Investigative reporter Robert Anglen writes:
A federal judge has declared a mistrial in the case against Nevada rancher Cliven Bundy, saying U.S. prosecutors willfully withheld critical and “potentially exculpatory” evidence from the defense.
Judge Gloria Navarro dismissed jurors Wednesday, several weeks after the trial began against Bundy, his sons Ammon and Ryan Bundy, and militia member Ryan Payne, who were accused of leading an armed standoff with federal land agents in 2014.
Navarro cited five key pieces of information that prosecutors did not disclose: records about surveillance and snipers at the Bundy Ranch; unredacted FBI logs about activity at the ranch in the days around the standoff; threat assessments about the Bundys dating to 2012; and internal affairs reports about the BLM.
Navarro methodically laid out her reasoning for about an hour, citing legal standards and case law, before delivering her ruling.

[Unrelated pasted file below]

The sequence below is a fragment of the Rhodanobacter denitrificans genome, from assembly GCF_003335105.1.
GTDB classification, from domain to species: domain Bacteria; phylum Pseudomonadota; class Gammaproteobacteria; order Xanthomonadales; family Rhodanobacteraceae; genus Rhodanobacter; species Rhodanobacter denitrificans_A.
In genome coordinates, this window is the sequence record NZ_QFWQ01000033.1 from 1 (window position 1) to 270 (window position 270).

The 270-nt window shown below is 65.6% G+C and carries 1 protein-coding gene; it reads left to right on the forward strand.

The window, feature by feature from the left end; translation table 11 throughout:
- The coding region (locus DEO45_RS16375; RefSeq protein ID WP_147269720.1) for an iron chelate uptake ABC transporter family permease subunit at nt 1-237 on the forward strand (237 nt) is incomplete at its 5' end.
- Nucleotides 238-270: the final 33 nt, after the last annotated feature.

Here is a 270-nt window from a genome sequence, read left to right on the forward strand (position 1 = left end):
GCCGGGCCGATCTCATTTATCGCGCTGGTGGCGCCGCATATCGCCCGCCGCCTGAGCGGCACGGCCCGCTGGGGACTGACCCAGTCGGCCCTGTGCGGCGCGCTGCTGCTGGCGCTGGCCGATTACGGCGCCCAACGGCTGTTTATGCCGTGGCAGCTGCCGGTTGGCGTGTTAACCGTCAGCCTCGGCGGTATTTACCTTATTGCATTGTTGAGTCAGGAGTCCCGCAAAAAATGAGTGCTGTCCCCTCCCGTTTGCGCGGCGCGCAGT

She said the evidence that was withheld could have been favorable to the accused and could have affected the outcome of the case.
Navarro stopped short of dismissing charges against the four men. It is unclear whether the case will be retried because Navarro did not rule whether the mistrial was with or without prejudice.
So are there any consequences for the U.S. prosecutors who “willfully withheld critical and ‘potentially exculpatory’ evidence from the defense”?
Do they face charges relating to obstruction of justice? Or is it simply a matter of, shrug — think win a few, lose a few — and just walk away without so much as a backward glance?